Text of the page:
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Gender difference in the long-term impact of famine:

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  • Mu, Ren
  • Zhang, Xiaobo

Abstract

"An increasing literature examines the association between restricted fetal or early childhood growth and the incidence of diseases in adulthood. Little is known, however, about gender difference in this association. We assess the impact of nutritional deficiency in the early lives of survivors of the Chinese Great Famine in terms of health and economic welfare, paying special attention to gender differences. We found evidence of several significant negative impacts for female�but not male�survivors, and the gender differences are statistically significant. Furthermore, we show that the selection bias caused by differences in mortality plausibly explains more than two-thirds of the documented gender difference in the long-term health of famine survivors." from Author's Abstract

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Bibliographic Info

Paper provided by International Food Policy Research Institute (IFPRI) in its series IFPRI discussion papers with number 760.

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Date of creation: 2008
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Handle: RePEc:fpr:ifprid:760

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Keywords: Famine; Fetal origins hypothesis; Gender difference; Health and nutrition;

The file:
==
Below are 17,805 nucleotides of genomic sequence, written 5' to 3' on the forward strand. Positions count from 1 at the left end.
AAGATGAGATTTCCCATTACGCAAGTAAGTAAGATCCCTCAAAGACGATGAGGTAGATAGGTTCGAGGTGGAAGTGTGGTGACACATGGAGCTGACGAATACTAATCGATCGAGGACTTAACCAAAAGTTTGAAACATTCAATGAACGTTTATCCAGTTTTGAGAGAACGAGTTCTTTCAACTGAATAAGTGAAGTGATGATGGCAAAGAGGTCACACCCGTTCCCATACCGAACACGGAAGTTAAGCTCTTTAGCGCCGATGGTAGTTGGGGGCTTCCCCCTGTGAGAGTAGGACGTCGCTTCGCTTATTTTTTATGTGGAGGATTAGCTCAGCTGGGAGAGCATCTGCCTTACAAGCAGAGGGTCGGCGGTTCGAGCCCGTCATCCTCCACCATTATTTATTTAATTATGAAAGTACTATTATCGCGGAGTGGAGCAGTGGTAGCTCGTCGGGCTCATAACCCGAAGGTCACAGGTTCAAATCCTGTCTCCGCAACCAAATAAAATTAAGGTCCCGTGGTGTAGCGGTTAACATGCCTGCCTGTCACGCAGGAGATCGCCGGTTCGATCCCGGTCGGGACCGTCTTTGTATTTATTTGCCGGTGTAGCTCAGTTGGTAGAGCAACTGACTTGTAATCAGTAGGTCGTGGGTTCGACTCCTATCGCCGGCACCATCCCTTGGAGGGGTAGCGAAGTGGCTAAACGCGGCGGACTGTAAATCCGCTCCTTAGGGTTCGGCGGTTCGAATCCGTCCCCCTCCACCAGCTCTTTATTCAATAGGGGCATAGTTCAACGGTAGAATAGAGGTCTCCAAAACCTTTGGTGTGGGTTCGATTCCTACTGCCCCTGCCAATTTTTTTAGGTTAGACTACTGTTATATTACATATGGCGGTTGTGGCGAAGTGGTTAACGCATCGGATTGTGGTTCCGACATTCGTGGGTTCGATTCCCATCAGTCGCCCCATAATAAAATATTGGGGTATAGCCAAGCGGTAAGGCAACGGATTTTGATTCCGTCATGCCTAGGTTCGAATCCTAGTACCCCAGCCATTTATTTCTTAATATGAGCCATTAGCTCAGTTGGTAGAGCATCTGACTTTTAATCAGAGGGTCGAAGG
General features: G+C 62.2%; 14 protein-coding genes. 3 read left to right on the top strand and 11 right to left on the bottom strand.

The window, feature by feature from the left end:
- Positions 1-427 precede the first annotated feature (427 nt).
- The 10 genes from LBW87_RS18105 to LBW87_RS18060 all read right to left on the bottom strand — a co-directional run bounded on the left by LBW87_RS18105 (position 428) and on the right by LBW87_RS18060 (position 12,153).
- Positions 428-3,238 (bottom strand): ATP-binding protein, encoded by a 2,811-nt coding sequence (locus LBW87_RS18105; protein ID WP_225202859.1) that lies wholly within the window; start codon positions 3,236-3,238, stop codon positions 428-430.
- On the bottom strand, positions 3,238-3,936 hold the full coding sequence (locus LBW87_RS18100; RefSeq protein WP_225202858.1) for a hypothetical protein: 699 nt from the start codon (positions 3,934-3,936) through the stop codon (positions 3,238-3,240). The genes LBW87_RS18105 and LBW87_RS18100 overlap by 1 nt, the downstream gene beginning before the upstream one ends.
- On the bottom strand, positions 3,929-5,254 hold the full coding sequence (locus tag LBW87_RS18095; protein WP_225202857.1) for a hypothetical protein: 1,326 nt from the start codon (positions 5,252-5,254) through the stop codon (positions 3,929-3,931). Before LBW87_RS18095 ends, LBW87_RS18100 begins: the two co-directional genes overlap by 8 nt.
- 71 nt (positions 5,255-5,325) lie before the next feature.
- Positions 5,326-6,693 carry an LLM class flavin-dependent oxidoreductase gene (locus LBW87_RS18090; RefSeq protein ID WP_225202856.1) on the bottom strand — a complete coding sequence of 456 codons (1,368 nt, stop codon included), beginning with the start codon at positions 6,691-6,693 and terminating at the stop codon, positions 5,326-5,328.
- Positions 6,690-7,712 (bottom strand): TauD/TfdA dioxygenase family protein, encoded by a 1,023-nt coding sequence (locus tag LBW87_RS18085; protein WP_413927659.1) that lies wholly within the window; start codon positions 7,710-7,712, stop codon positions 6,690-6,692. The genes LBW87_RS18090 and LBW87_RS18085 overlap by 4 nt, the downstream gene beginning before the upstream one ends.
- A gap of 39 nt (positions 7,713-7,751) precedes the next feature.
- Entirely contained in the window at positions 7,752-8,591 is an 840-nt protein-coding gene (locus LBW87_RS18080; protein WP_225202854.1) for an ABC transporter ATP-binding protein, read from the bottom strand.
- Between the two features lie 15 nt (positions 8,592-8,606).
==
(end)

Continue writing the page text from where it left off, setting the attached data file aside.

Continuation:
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Citations

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Cited by:
  1. Xiaoyu Wu & Lixing Li, 2012. "Family size and maternal health: evidence from the One-Child policy in China," Journal of Population Economics, Springer, vol. 25(4), pages 1341-1364, October.
  2. SHI, Xinzheng, 2011. "Famine, fertility, and fortune in china," China Economic Review, Elsevier, vol. 22(2), pages 244-259, June.
  3. Camelia Minoiu & Olga N. Shemyakina, 2012. "Armed conflict, household victimization, and child health in Côte d'Ivoire," Working Papers 245, ECINEQ, Society for the Study of Economic Inequality.
  4. Lee, Chulhee, 2014. "In utero exposure to the Korean War and its long-term effects on socioeconomic and health outcomes," Journal of Health Economics, Elsevier, vol. 33(C), pages 76-93.

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